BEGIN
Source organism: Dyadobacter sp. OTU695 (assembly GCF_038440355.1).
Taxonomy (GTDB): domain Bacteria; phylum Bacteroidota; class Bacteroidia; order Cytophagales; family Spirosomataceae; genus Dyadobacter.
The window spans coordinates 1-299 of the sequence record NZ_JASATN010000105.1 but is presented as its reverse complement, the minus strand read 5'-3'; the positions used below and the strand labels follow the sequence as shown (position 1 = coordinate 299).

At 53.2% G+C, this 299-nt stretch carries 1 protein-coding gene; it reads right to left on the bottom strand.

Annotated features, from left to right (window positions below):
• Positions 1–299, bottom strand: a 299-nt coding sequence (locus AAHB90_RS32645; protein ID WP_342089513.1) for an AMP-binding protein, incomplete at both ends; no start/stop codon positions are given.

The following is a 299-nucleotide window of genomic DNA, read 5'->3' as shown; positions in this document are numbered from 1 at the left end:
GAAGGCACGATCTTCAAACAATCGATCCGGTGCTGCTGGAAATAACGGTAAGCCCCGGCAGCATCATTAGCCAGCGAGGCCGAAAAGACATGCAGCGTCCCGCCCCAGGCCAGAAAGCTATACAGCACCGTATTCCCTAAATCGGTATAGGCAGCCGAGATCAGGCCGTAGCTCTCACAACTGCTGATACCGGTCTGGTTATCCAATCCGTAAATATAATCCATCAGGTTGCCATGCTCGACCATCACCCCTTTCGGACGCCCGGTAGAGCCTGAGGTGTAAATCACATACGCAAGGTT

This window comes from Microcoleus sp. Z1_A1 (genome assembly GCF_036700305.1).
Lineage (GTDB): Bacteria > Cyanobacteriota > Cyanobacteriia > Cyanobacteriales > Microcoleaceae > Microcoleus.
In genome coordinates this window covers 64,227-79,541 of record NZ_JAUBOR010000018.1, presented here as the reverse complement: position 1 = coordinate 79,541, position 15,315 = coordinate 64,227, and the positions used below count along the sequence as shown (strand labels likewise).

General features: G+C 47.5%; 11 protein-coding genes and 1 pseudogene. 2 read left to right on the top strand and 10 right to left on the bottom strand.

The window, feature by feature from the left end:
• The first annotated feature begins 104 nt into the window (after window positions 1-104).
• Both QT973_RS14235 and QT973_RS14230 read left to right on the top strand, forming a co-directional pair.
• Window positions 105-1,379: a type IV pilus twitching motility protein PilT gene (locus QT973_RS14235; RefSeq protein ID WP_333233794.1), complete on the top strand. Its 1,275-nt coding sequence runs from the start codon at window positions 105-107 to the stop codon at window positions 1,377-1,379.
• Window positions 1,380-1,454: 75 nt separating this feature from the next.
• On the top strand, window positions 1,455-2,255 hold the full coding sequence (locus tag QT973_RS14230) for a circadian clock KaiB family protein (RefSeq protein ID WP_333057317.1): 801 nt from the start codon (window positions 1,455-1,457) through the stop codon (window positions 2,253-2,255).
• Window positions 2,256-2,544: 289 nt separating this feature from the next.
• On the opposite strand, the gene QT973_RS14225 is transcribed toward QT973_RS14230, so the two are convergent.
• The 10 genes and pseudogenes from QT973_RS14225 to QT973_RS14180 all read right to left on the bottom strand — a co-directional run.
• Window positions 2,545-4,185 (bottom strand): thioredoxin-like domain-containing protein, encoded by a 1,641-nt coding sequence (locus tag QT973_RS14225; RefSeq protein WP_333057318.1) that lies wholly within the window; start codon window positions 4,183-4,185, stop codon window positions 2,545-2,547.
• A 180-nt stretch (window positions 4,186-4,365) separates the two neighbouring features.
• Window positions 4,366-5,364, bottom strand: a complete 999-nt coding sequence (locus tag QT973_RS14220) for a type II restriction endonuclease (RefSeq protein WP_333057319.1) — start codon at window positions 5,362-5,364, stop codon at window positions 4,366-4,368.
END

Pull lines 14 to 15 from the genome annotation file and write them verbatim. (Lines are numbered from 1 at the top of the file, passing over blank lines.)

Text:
• The first annotated feature begins 104 nt into the window (after window positions 1-104).
• Both QT973_RS14235 and QT973_RS14230 read left to right on the top strand, forming a co-directional pair.